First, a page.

Graphically, Final Fantasy XIII is stunning, but it’s also the most boring world in the whole series. Cocoon and Pulse look so much like the real world that there is nothing fantastic to look at. When the fantastical elements of the world finally do break out, they’re placed in a world so similar to the real world that real world logistical problems break the majesty of it (how can anyone build a highway over a bottomless pit, anyway?).


Finally, the narrative tropes of JRPGs are notoriously well documented. The hero will be a brooding swordsman or a crafty optimist with a lecherous streak, the leading lady will be a rebel-princess or a sombre maiden-figure overburdened with responsibility. There will be a teenage girl with a nauseatingly sunny disposition, a world-weary cynic, a roguish outlaw with a heart of gold, a cartoonish humanoid with only a loose attachment to reality. Everyone knows these clichés. The problem isn’t that they are clichés—clichés can work often more effectively than forced ingenuity—but they’re better suited to a bygone age.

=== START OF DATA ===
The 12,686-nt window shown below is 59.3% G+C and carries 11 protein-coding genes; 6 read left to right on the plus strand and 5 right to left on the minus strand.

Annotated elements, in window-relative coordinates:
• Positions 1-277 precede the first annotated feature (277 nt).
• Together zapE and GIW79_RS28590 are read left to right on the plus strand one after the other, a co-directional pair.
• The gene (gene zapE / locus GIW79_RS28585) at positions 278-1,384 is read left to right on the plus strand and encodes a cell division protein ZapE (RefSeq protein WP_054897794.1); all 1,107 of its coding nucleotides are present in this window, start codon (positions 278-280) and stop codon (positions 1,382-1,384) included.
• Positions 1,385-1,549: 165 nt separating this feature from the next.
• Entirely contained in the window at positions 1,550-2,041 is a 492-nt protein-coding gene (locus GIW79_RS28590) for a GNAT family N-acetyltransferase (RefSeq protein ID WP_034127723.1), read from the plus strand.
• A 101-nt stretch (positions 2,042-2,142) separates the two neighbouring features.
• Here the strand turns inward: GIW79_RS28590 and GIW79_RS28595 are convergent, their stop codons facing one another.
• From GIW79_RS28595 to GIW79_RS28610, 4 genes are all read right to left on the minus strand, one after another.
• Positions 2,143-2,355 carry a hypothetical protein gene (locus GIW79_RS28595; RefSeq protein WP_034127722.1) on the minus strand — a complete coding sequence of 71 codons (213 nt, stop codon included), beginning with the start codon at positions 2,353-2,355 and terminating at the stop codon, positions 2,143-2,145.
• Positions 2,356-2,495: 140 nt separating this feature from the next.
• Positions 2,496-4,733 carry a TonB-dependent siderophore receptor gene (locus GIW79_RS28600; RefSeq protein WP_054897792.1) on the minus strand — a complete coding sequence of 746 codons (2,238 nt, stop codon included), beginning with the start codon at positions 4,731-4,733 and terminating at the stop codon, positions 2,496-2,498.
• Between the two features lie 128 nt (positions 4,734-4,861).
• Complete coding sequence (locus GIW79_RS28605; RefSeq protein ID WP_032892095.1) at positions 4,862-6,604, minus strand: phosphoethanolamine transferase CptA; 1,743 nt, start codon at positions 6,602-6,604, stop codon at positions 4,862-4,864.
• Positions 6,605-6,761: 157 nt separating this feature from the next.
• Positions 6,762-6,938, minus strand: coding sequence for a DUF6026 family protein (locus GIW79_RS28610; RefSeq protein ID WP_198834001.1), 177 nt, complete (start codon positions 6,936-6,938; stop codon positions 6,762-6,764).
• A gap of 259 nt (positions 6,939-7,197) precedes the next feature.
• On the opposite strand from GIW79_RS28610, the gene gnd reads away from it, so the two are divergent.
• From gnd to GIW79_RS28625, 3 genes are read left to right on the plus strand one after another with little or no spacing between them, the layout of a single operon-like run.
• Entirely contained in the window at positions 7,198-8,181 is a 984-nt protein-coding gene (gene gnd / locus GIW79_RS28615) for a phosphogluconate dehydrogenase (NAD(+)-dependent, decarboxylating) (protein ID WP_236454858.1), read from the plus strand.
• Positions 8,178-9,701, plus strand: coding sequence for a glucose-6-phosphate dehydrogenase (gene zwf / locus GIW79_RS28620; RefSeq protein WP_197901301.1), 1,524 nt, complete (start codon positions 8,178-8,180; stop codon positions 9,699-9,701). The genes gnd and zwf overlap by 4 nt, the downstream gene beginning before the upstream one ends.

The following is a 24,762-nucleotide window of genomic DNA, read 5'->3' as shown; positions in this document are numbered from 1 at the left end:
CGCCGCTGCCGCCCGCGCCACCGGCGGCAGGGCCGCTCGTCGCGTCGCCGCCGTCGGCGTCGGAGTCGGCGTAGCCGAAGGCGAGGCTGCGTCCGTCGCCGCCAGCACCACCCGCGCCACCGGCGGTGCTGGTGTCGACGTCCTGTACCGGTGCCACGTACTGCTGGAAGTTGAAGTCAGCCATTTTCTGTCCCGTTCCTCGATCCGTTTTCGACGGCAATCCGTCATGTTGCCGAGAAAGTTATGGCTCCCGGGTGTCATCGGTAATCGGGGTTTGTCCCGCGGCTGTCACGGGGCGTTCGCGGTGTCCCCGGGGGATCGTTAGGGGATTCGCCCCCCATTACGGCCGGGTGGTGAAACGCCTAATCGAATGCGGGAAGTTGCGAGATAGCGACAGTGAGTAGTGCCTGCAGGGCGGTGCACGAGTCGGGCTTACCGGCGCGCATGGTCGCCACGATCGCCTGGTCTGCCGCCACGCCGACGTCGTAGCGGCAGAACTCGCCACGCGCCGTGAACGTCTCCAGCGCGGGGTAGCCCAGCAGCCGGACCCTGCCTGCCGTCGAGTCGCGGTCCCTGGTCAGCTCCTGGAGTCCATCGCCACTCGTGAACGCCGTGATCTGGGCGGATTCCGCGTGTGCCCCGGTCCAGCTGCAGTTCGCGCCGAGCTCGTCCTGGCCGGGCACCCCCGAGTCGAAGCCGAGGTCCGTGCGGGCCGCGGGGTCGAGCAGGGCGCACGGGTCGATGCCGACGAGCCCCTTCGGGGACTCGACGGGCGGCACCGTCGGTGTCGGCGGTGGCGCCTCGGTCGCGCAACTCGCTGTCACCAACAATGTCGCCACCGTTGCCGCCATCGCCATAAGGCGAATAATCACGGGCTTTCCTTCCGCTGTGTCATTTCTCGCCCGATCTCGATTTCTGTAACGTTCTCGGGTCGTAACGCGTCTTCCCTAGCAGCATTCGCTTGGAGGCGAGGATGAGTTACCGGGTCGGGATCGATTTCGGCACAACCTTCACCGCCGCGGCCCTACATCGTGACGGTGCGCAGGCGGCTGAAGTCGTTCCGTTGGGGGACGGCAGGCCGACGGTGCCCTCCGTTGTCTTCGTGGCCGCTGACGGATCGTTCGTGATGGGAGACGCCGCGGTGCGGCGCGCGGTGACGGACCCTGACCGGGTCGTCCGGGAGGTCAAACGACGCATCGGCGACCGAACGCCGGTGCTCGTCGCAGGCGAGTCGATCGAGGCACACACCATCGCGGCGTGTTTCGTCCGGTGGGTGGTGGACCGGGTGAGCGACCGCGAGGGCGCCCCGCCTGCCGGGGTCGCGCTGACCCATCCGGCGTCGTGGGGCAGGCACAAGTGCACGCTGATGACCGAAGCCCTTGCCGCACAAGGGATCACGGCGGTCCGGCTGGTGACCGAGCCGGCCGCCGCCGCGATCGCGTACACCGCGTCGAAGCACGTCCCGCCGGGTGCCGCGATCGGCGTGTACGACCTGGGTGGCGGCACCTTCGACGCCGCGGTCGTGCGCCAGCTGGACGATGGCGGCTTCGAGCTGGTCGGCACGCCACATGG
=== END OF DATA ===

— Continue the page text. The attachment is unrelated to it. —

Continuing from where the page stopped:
Bartz and Cecil can leap up and down or wave their arms to convey emotion because they’re clusters of pixels without faces. A long, expository block of text is forgivable when characters don’t have faces to express their feelings. The typical JRPG is a grandiose plot that begins in medias res. It swells until the villain becomes larger than life and pulls the whole world into his threat range. It requires tons of background information that is better conveyed through a tightly written paragraph than through the words of a voice actor that has to force personality and emotion into an exposition dump. The cutscene, while at first a blessing for the JRPG, has become an obnoxious crutch. The more processing power that consoles gain, the more games wrestle control away from the player, turning good concepts into poorly voiced animations with overworked premises.


There wasn’t always a need to distinguish between Japanese and western RPGs. They each had their conventions, and there are plenty of rightful classics of both origins. But JRPGs have fallen out of favor because they’re too caught up in their glory days. They still have plenty to offer, but they can’t deliver it using techniques suited for the 16-bit era. Every year since its release, I’ve played through Final Fantasy VII, and every year I find something spectacular about it that I’d never noticed before. But what makes each individual title in the Final Fantasy series so profound is that it stands alone as an exemplary work of a time and culture. Each time that developers refuse to move the series forward it cheapens their whole tradition.